Neave and Others reported on a study that compared two treatment groups: One group received one 3 -liter colostrum replacer feeding at birth receiving a total of 200 grams of antibodies (IgG). The other group received two 3-liter colostrum feedings, one at birth (200 grams of IgG) and a second at 6 hours after birth.
 
Here are the results for the two groups at 1, 7, 14, and 28 days of age:
[we like to see serum values above 15 to show successful passive transfer]
 
            Serum Levels (mg/ml)
Day of Blood      One Feeding     Two Feedings     Increase Due to 2nd Feeding
  Draw                                                                                   (percentage)
         1                       20                        28                                  40
         7                       13                        20                                  54
       14                       11                        16                                  45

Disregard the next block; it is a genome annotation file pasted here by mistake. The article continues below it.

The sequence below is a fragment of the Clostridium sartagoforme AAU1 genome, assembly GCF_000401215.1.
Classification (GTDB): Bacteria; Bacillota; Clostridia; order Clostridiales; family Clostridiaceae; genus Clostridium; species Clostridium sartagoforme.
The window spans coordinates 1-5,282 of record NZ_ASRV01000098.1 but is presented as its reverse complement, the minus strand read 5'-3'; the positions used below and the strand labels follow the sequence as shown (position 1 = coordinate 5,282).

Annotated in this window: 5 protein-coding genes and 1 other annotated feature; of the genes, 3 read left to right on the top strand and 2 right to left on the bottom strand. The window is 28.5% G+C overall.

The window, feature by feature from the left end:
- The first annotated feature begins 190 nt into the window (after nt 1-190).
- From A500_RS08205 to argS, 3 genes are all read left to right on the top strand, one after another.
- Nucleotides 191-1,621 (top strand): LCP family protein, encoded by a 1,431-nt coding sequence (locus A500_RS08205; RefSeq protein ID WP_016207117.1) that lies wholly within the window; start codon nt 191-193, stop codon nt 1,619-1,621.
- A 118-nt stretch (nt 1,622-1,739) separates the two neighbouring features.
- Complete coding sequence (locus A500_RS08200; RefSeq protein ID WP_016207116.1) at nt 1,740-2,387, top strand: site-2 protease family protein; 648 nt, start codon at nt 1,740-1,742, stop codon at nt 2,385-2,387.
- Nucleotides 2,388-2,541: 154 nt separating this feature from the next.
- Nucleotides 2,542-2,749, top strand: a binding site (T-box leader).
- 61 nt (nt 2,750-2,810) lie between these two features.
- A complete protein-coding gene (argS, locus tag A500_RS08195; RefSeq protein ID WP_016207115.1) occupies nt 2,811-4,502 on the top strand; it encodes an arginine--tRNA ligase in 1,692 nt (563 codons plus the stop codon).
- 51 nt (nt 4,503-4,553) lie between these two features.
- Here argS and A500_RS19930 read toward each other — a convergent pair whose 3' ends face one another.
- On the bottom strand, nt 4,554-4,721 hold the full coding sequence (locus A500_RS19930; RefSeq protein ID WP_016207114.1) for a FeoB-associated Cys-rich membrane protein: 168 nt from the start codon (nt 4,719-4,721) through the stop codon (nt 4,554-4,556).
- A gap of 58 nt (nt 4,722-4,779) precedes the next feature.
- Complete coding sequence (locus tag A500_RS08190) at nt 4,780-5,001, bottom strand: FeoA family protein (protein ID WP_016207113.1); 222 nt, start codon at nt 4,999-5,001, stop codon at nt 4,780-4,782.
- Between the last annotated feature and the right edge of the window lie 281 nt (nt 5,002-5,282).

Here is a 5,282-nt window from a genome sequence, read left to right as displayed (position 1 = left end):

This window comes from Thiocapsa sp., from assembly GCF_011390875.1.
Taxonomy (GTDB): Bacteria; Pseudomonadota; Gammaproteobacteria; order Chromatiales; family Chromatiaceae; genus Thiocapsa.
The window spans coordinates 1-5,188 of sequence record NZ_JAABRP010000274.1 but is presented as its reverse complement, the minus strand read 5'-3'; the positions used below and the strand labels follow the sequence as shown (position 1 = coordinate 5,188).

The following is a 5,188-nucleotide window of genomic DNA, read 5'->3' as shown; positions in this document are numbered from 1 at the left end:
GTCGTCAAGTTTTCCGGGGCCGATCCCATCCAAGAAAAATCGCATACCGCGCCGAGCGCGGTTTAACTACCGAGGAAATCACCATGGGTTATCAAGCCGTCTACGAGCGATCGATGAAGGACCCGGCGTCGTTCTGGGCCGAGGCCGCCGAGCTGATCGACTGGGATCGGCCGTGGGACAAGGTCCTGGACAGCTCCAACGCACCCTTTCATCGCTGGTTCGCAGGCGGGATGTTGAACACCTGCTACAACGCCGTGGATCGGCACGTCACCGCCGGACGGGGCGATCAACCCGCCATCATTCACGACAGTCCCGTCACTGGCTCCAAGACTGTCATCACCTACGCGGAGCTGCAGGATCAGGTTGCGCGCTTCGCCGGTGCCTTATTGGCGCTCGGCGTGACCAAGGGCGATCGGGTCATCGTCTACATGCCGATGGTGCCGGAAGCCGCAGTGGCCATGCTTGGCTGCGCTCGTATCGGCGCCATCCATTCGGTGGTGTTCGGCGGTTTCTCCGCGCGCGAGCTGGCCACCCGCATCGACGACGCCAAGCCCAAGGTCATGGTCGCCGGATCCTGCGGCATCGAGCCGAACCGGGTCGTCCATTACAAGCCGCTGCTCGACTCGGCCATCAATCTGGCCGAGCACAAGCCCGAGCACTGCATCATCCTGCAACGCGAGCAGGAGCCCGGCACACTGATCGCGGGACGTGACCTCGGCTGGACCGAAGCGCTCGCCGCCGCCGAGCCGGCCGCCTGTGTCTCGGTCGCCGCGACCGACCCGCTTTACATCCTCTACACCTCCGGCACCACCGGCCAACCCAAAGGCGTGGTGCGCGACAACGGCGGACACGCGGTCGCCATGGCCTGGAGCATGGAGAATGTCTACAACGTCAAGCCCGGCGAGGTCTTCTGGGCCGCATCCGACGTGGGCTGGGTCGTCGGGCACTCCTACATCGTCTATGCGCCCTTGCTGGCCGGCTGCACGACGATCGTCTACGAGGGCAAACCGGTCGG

28                         8                        11                                  38
 
Not only does the second feeding result in a 40 percent increase in IgG levels at one day but this improvement persists.
 
For those dairies giving only one feeding of colostrum replacer with a total of 150 grams, these results should suggest that there would be a significant value in changing the protocol to include a second feeding near the 6 hour threshold.
 
Reference: H. W. Neave, Z. Cocker, and D. M. Veira, "Two Feedings of Colostrum within 6 Hours of Birth Improves Serum Immunoglobulin G Levels in Dairy Calves Up To 28 Days of Age." Proceedings of Western Canadian Dairy Seminar, March, 2014.